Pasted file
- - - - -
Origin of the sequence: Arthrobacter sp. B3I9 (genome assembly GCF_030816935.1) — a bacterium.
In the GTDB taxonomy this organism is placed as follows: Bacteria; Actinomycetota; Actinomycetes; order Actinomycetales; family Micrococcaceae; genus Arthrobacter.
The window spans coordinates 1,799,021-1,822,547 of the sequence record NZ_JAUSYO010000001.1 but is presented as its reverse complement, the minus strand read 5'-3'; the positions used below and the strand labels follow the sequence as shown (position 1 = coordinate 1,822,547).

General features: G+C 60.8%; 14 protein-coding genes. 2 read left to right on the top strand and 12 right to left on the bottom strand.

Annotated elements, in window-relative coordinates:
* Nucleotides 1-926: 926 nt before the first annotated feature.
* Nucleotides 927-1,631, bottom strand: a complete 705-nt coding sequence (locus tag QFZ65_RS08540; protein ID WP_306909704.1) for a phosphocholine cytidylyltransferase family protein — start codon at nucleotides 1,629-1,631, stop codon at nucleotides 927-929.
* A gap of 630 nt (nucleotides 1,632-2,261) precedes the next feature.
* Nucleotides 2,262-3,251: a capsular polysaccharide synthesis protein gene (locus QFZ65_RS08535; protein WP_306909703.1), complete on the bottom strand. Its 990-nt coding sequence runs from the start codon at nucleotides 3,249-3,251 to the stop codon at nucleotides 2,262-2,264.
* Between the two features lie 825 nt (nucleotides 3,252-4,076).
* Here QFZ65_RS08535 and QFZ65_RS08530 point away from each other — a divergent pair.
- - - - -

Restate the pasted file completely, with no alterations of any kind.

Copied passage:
Origin of the sequence: Arthrobacter sp. B3I9 (genome assembly GCF_030816935.1) — a bacterium.
In the GTDB taxonomy this organism is placed as follows: Bacteria; Actinomycetota; Actinomycetes; order Actinomycetales; family Micrococcaceae; genus Arthrobacter.
The window spans coordinates 1,799,021-1,822,547 of the sequence record NZ_JAUSYO010000001.1 but is presented as its reverse complement, the minus strand read 5'-3'; the positions used below and the strand labels follow the sequence as shown (position 1 = coordinate 1,822,547).

General features: G+C 60.8%; 14 protein-coding genes. 2 read left to right on the top strand and 12 right to left on the bottom strand.

Annotated elements, in window-relative coordinates:
* Nucleotides 1-926: 926 nt before the first annotated feature.
* Nucleotides 927-1,631, bottom strand: a complete 705-nt coding sequence (locus tag QFZ65_RS08540; protein ID WP_306909704.1) for a phosphocholine cytidylyltransferase family protein — start codon at nucleotides 1,629-1,631, stop codon at nucleotides 927-929.
* A gap of 630 nt (nucleotides 1,632-2,261) precedes the next feature.
* Nucleotides 2,262-3,251: a capsular polysaccharide synthesis protein gene (locus QFZ65_RS08535; protein WP_306909703.1), complete on the bottom strand. Its 990-nt coding sequence runs from the start codon at nucleotides 3,249-3,251 to the stop codon at nucleotides 2,262-2,264.
* Between the two features lie 825 nt (nucleotides 3,252-4,076).
* Here QFZ65_RS08535 and QFZ65_RS08530 point away from each other — a divergent pair.